The final-final goodbye
Saying goodbye to Eric is the hardest goodbye I’ve ever said in my life. It’s such a difficult goodbye that it takes us two long days to do it. The plan is for Eric and Dotti to tail me to Laredo on Friday. We’ll camp Friday night, spend Saturday and Saturday night together, and then I’ll start counting down the days until I see Eric again on Sunday when he turns back to Houston and I cross into Mexico.
Of course we’re late getting ready on Friday. The long drive puts us at the Casa Blanca State Park campground just minutes before gate curfew. I’m as tired and sore as 310 miles can make me. The last few hours at 70-plus miles per hour in the dark have left me tired, hungry, and stressed out. We’re both hopeful of a nice night of sleep to calm our nerves.
Maybe that nice night of sleep isn’t meant to be. We toss and turn just as we’ve done every night for the last week. The anticipation of this weekend has surely stressed us out. Tonight it’s not just my mind that’s wide awake; the clock kicks away seconds, minutes, and hours to the beat of camp-wide ranchero music and jet planes taking off at the nearby airport.
Sometime the next day, we feel alive enough to crawl out of bed for coffee and biscuits at McDonald’s. After brunch, we dive deeper into Laredo and scope out the border. This entire city is booming with life and happy people. Money seems to flow very freely here. Hordes of people walk the downtown shopping district streets. Traffic is hectic even for a Saturday!
The demand for goods and services truly surprises me. I was expecting a muted border town with cheap goods and services. Not so here. Prices are incredibly high. Gasoline alone is on average 30-cents per gallon higher here than just outside town.
Down by the Rio Brave and between the two international bridge crossings, we watch people fish from the Mexico side. All the while, border patrol in air boats and SUVs run up and down the US side of the river.
Dinner is beer and takeout. We eat at camp and then walk to the top of the hill for sunset. These are special moments for sure. We Skype with Dad while the city comes to life.
Before bed, I make final decisions on gear and food. The tarp stays. And packing without it and the pole makes me feel instantly better about how everything fits. It also seems all my friends think people starve in Mexico. They’ve sent me off with about 15 pounds of grub. I’m afraid Mexican Customs will think I’m smuggling food into their country. Dave’s vacuum-packed protein bars might look suspicious at a border crossing.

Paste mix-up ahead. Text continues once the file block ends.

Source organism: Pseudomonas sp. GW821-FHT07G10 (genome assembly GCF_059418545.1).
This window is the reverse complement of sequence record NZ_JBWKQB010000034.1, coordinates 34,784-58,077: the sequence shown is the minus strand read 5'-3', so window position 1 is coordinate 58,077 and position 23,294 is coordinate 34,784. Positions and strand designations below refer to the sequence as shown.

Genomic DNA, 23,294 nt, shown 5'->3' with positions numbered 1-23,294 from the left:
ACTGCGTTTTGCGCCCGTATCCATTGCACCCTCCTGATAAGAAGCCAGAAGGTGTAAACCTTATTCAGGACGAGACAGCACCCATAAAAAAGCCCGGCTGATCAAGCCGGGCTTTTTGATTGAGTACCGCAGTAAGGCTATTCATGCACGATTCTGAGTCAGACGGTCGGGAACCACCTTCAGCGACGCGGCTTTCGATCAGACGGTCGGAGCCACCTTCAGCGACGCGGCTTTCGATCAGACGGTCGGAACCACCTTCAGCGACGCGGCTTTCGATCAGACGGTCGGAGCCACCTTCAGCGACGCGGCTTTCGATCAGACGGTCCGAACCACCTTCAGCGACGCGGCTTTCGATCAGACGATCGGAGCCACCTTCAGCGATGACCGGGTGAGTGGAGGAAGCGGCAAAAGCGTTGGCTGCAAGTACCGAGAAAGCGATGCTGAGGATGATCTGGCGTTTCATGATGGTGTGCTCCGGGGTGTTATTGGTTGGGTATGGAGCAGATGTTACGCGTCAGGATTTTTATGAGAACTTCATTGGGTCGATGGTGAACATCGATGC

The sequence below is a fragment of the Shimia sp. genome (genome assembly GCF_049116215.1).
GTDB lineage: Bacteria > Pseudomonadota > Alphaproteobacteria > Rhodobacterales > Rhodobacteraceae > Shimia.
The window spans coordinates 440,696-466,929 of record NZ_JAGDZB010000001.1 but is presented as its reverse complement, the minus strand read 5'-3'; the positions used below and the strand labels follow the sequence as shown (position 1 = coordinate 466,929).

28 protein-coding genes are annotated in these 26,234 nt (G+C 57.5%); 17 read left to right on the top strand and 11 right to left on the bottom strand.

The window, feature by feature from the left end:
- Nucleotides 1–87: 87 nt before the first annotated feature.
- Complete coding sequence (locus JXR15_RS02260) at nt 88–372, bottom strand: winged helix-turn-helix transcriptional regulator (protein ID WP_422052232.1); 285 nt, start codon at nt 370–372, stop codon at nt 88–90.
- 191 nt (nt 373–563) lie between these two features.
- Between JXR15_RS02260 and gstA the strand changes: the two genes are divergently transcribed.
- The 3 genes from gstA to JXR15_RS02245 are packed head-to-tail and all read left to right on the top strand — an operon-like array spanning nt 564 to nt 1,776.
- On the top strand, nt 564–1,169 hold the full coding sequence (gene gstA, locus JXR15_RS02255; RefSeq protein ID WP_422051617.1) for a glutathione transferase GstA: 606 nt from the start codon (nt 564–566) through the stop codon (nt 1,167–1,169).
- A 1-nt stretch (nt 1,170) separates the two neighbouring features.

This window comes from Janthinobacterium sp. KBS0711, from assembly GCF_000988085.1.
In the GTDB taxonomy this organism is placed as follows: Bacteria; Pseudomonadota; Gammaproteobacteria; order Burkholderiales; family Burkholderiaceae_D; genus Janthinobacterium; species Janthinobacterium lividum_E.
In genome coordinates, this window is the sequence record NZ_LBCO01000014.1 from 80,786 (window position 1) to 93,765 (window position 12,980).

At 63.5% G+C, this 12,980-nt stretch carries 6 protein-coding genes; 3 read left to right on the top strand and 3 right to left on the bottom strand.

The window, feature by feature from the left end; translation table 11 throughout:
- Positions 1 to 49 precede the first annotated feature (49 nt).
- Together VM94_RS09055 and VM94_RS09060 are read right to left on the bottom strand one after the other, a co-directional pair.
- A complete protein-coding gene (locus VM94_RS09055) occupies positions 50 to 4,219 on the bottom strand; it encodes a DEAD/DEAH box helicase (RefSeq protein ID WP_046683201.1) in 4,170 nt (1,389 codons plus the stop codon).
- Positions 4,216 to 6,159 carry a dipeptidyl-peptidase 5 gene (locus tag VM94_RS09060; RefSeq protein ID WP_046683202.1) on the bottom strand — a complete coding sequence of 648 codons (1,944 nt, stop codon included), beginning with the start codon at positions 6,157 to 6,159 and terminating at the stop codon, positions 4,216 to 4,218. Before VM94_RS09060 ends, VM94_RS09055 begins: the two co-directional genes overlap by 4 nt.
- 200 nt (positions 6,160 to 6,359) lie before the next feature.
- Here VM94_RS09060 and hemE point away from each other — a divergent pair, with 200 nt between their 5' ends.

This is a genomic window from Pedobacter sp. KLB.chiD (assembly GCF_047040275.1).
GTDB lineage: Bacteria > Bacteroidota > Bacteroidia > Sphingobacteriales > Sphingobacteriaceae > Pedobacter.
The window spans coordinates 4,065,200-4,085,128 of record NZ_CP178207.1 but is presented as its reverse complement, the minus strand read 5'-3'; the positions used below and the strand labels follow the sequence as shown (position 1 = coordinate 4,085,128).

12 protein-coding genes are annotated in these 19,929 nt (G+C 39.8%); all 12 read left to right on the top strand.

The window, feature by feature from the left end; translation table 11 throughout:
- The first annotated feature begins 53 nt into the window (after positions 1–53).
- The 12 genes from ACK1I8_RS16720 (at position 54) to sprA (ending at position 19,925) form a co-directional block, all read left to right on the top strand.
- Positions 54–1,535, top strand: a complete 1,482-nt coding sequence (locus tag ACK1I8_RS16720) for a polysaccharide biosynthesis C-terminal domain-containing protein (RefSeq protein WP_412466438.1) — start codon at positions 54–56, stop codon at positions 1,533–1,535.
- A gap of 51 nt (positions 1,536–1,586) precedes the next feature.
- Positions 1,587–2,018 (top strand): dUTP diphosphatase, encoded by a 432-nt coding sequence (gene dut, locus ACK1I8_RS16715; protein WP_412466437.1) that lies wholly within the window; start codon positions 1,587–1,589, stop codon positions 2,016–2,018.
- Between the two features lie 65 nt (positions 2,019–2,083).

Eric helps me sort through the food, insisting I take more than I could possibly need. I hold my ground and then relent. At least ten pounds of food are coming with me.
These little distractions are just what we need to take our minds off tomorrow. I can’t bare to think that every hour is another hour closer to that final-final goodbye.
The little goodbyes leading up to the last one are hard enough. They’re the tremors before the big quake. They get harder and harder because you know deep down that the final-final goodbye is coming.
It’s when you look deep into your partner’s eyes, when you feel their heartbeat through a hug, when you kiss their smile. You know while pulling away that you don’t get to look into those eyes or feel that heartbeat or kiss that smile for a very long while.
Who chooses the hug to be the last hug? I can’t make that choice, and yet Eric hasn’t let go of a hug for weeks. If I don’t loosen my grip, we would hug forever.
I can’t stand wrenching my own heart. Seeing Eric’s torn to pieces is even harder. In my head, I’ve threatened a hundred times to cancel the entire trip and glue myself to Eric forever. We’ll just put this one on pause until we can make it together. These expeditions don’t cost so much money that we couldn’t save for a few years and then take a tour as two.
Sunday morning is just as I expected. We’re both emotional wrecks looking for any excuse to delay the inevitable. I decide we should say out goodbyes at the campground. It’s better than making this even harder outside customs.
The final-final goodbye comes. I look deep into Eric’s eyes, hug him as strongly as ever, and kiss his smile. We’ll see each other again soon, I know.
For now, I need to focus on the border crossing. I’ve practiced some Spanish but know it won’t be nearly enough.